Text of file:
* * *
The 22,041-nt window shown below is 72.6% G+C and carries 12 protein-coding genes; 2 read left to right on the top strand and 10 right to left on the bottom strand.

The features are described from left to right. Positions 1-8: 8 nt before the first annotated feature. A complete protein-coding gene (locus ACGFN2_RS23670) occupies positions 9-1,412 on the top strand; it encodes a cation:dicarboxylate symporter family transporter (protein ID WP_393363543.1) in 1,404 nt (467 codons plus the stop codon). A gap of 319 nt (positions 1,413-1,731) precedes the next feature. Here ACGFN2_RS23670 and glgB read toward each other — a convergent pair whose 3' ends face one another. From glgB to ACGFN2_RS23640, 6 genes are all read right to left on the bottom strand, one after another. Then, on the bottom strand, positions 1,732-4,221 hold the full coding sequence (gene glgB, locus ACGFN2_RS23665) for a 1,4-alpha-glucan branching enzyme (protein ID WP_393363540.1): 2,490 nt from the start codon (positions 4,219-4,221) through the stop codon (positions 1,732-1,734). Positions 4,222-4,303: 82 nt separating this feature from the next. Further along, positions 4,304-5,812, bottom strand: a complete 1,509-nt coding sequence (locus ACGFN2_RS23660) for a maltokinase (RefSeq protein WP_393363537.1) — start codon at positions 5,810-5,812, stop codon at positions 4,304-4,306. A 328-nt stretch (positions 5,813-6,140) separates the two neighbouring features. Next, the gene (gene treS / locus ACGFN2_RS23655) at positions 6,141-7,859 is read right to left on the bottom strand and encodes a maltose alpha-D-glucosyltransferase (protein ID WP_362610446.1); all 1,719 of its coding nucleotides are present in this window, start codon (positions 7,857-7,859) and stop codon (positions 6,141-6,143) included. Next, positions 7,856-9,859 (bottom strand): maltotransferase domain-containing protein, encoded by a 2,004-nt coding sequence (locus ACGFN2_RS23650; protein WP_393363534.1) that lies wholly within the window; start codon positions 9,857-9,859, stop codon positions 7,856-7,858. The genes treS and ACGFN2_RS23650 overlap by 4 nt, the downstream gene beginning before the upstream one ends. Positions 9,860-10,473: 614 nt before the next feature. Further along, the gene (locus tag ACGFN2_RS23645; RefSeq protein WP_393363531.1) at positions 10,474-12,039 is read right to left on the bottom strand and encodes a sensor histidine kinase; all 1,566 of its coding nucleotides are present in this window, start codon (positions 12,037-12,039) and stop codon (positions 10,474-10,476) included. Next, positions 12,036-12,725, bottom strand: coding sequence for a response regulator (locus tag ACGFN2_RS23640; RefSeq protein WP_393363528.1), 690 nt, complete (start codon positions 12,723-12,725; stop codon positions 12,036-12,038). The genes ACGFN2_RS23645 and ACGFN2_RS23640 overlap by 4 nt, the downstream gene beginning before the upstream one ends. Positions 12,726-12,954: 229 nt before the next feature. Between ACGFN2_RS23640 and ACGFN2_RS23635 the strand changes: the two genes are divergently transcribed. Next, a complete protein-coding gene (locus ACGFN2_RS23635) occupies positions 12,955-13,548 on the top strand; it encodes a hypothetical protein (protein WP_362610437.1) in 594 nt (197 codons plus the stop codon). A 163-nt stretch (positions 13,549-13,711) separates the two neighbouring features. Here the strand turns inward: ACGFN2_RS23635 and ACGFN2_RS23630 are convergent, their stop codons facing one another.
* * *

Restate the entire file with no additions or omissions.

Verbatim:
The 22,041-nt window shown below is 72.6% G+C and carries 12 protein-coding genes; 2 read left to right on the top strand and 10 right to left on the bottom strand.

The features are described from left to right. Positions 1-8: 8 nt before the first annotated feature. A complete protein-coding gene (locus ACGFN2_RS23670) occupies positions 9-1,412 on the top strand; it encodes a cation:dicarboxylate symporter family transporter (protein ID WP_393363543.1) in 1,404 nt (467 codons plus the stop codon). A gap of 319 nt (positions 1,413-1,731) precedes the next feature. Here ACGFN2_RS23670 and glgB read toward each other — a convergent pair whose 3' ends face one another. From glgB to ACGFN2_RS23640, 6 genes are all read right to left on the bottom strand, one after another. Then, on the bottom strand, positions 1,732-4,221 hold the full coding sequence (gene glgB, locus ACGFN2_RS23665) for a 1,4-alpha-glucan branching enzyme (protein ID WP_393363540.1): 2,490 nt from the start codon (positions 4,219-4,221) through the stop codon (positions 1,732-1,734). Positions 4,222-4,303: 82 nt separating this feature from the next. Further along, positions 4,304-5,812, bottom strand: a complete 1,509-nt coding sequence (locus ACGFN2_RS23660) for a maltokinase (RefSeq protein WP_393363537.1) — start codon at positions 5,810-5,812, stop codon at positions 4,304-4,306. A 328-nt stretch (positions 5,813-6,140) separates the two neighbouring features. Next, the gene (gene treS / locus ACGFN2_RS23655) at positions 6,141-7,859 is read right to left on the bottom strand and encodes a maltose alpha-D-glucosyltransferase (protein ID WP_362610446.1); all 1,719 of its coding nucleotides are present in this window, start codon (positions 7,857-7,859) and stop codon (positions 6,141-6,143) included. Next, positions 7,856-9,859 (bottom strand): maltotransferase domain-containing protein, encoded by a 2,004-nt coding sequence (locus ACGFN2_RS23650; protein WP_393363534.1) that lies wholly within the window; start codon positions 9,857-9,859, stop codon positions 7,856-7,858. The genes treS and ACGFN2_RS23650 overlap by 4 nt, the downstream gene beginning before the upstream one ends. Positions 9,860-10,473: 614 nt before the next feature. Further along, the gene (locus tag ACGFN2_RS23645; RefSeq protein WP_393363531.1) at positions 10,474-12,039 is read right to left on the bottom strand and encodes a sensor histidine kinase; all 1,566 of its coding nucleotides are present in this window, start codon (positions 12,037-12,039) and stop codon (positions 10,474-10,476) included. Next, positions 12,036-12,725, bottom strand: coding sequence for a response regulator (locus tag ACGFN2_RS23640; RefSeq protein WP_393363528.1), 690 nt, complete (start codon positions 12,723-12,725; stop codon positions 12,036-12,038). The genes ACGFN2_RS23645 and ACGFN2_RS23640 overlap by 4 nt, the downstream gene beginning before the upstream one ends. Positions 12,726-12,954: 229 nt before the next feature. Between ACGFN2_RS23640 and ACGFN2_RS23635 the strand changes: the two genes are divergently transcribed. Next, a complete protein-coding gene (locus ACGFN2_RS23635) occupies positions 12,955-13,548 on the top strand; it encodes a hypothetical protein (protein WP_362610437.1) in 594 nt (197 codons plus the stop codon). A 163-nt stretch (positions 13,549-13,711) separates the two neighbouring features. Here the strand turns inward: ACGFN2_RS23635 and ACGFN2_RS23630 are convergent, their stop codons facing one another.